Substantial pressure exists to design and build chemical plants and refineries as fast as possible, and with the lowest capital investment. It’s often argued that enhancements, including those that improve energy efficiency, can wait until the plant is running and producing revenue. However, this logic has at least two weaknesses.
First, it’s inevitably more difficult to install equipment after a plant has been commissioned, because you either have to carry out the installation in the midst of a busy, working facility — with all the inconvenience and added hazards that causes, or do it during a shutdown, which adds to the project costs, and also results in expensive lost production.
Second, quite apart from shutdown premiums, the economics of energy efficiency revamps are inherently less attractive than improvements incorporated in new designs because of what I call “the greenfield advantage.”
Consider a plant that requires a motor-driven centrifugal pump with a shaft power of 500 kW. The designers consider two options — a “standard” motor/pump combination, and a “premium efficiency” motor/pump combination. The main equipment item cost for the standard option is $150,000 while the high-efficiency option is 10% higher, or $165,000. If we assume a Lang factor of 4, the total module costs are $600,000 and $660,000, respectively — a difference of $60,000 in total module costs.
The annual electric power costs for the two options are $500,000/yr and $450,000/yr, respectively — a difference of $50,000/yr in energy costs.
The simple payback on the upgrade to the high-efficiency combination is therefore 60,000/50,000, or 1.2 years — assuming the upgrade is made in the initial design.
Let’s suppose the plant is built with the standard motor/pump combination, to minimize initial costs. The plant owners later consider a revamp project to replace it with the high-efficiency combination. The savings are the same as in the new plant analysis ($50,000/yr), because we are comparing the performance of the same two equipment options. However, the revamp project must bear the full cost of the new, high-efficiency motor/pump combination. If we assume that all of the existing infrastructure (foundations, piping, control, etc.) can be retained in the revamp, the total cost would be little more than the cost of the main equipment items, or $165,000. The simple payback is now 165,000/50,000, or 3.3 years. This is nearly three times longer than if the upgrade had been made in the original design.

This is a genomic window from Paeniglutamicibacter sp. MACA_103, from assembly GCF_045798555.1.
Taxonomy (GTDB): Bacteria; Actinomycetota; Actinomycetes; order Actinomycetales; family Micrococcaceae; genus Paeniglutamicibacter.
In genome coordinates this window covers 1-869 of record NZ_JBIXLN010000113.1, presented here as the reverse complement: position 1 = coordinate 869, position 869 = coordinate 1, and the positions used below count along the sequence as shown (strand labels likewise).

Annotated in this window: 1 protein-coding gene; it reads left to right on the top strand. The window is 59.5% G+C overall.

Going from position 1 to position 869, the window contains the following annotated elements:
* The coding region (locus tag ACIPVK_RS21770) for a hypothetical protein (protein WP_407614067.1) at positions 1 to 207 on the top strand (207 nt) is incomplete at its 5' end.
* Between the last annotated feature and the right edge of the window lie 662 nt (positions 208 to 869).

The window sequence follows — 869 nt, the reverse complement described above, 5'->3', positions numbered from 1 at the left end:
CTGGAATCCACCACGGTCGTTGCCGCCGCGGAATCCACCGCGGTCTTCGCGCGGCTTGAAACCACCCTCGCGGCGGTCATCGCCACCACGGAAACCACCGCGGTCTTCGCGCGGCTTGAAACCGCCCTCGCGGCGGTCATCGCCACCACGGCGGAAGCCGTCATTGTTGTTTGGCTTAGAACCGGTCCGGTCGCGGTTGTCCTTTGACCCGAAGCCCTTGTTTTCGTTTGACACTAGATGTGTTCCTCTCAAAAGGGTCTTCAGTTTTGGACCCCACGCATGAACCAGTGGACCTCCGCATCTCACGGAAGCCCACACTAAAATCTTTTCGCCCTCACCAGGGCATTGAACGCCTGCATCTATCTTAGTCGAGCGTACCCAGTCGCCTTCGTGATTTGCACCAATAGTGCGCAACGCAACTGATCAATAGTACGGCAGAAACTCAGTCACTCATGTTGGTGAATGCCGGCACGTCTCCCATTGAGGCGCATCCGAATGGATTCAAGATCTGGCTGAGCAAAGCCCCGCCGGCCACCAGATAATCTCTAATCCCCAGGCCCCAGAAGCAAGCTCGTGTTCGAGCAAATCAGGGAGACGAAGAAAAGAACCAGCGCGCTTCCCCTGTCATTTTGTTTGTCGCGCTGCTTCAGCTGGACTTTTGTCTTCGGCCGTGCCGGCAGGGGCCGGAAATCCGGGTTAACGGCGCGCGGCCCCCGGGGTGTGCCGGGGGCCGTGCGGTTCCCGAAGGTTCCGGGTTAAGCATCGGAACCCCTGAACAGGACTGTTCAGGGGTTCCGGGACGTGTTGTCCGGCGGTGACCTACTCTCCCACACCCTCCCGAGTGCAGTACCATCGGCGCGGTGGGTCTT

This simplified example contains many assumptions that an astute reader might reasonably challenge. However, the overall conclusion is clear: When you replace an existing piece of equipment with an upgrade, you typically pay full price for the new item, while only gaining the incremental benefit between it and the old equipment. However, if you incorporate the upgrade in the initial design, you get the same benefit with much less incremental cost. Consequently, the overall economics of incorporating energy-efficient equipment into manufacturing facilities are generally much more favorable in new plant designs than they are in revamps. This conclusion applies not only to pumps and motors. It’s equally applicable to a wide range of equipment types, including boilers, furnaces, heat exchangers and insulation.
This doesn’t mean there are no attractive revamps that improve energy efficiency. On the contrary, there are many. Most of the best energy-efficiency revamp opportunities arise when equipment needs replacing or upgrading for other reasons. This might happen, for example, when a boiler or a pump reaches the end of its useful life. In these situations, the minimum cost option is usually a like-for-like replacement. However, it’s generally possible to install high-efficiency equipment for a relatively small incremental cost — the economics can be very favorable, just as in the new plant (greenfield) case. Doing a like-for-like replacement is a wasted opportunity. You often can justify high-efficiency equipment or upgraded systems (e.g., heat integration) when new facilities are needed to debottleneck an existing plant. Another common situation involving replacements or upgrades is environmental compliance; this can create viable opportunities to install more-energy-efficient equipment. We can generalize this principle by saying “the greenfield advantage” applies not only to efficiency upgrades in new plant designs, but also to revamps that combine energy efficiency with other objectives.
Alan Rossiter has more than 35 years of experience in process engineering and management, including eight years in plant technical support, design and research with Imperial Chemical Industries (ICI, United Kingdom) and nine years in energy efficiency and waste minimization consulting with Linnhoff March, before starting his own business. He is a chartered engineer (U.K.) and a registered professional engineer in the state of Texas. His latest book, Energy Management and Efficiency for the Process Industries, coauthored with Beth Jones, was published by John Wiley & Sons in 2015. He is a Fellow of the American Institute of Chemical Engineers and a Past Chair of the South Texas Section of the AIChE.